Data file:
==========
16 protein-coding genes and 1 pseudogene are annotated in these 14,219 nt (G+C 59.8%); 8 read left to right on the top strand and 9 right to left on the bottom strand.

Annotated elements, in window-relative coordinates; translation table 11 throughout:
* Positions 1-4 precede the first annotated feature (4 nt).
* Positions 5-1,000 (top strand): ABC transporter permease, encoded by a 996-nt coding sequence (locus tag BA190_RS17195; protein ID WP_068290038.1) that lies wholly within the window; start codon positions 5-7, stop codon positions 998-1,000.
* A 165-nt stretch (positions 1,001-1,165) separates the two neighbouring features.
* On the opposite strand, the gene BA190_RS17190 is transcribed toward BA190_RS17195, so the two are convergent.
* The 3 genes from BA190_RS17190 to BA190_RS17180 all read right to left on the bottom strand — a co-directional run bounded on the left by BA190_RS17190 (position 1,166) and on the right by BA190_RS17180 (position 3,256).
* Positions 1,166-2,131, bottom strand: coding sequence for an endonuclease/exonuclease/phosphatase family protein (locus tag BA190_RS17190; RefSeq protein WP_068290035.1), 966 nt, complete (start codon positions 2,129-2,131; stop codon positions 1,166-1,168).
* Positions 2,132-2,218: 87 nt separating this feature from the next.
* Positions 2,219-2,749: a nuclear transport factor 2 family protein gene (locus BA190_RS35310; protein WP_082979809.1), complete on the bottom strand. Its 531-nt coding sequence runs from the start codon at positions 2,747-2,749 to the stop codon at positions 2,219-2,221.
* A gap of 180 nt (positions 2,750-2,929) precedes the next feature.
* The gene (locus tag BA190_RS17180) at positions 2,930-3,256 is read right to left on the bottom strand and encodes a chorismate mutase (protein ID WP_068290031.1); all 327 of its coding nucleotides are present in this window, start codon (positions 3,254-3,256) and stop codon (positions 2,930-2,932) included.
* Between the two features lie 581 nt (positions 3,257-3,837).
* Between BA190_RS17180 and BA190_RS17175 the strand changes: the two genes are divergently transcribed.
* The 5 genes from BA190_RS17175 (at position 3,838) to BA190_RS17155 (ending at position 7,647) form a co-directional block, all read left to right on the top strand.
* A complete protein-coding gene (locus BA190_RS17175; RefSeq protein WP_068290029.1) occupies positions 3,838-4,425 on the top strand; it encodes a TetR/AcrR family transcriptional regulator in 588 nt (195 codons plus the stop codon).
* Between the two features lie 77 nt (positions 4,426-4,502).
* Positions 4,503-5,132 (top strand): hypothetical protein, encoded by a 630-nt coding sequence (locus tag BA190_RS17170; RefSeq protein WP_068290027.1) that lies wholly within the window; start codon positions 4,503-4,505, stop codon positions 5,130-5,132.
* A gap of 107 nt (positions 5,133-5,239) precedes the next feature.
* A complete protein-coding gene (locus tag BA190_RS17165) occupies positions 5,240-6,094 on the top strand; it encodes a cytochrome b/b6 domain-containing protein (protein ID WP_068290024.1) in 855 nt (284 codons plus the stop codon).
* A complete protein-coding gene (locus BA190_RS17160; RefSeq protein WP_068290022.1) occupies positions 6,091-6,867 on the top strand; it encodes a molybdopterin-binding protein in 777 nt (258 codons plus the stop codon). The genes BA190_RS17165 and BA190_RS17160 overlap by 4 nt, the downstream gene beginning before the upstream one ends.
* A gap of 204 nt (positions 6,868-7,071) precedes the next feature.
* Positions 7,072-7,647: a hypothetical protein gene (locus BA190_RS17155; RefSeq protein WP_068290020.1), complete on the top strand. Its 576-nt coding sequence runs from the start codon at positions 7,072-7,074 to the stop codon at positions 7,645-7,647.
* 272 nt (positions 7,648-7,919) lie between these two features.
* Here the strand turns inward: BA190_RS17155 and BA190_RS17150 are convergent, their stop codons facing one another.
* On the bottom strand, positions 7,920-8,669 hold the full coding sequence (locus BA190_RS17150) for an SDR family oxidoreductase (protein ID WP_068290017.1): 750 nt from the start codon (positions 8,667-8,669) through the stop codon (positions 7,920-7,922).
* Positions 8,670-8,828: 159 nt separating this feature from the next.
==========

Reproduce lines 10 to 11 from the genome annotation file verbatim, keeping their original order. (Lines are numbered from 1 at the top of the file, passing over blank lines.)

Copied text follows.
* Positions 2,219-2,749: a nuclear transport factor 2 family protein gene (locus BA190_RS35310; protein WP_082979809.1), complete on the bottom strand. Its 531-nt coding sequence runs from the start codon at positions 2,747-2,749 to the stop codon at positions 2,219-2,221.
* A gap of 180 nt (positions 2,750-2,929) precedes the next feature.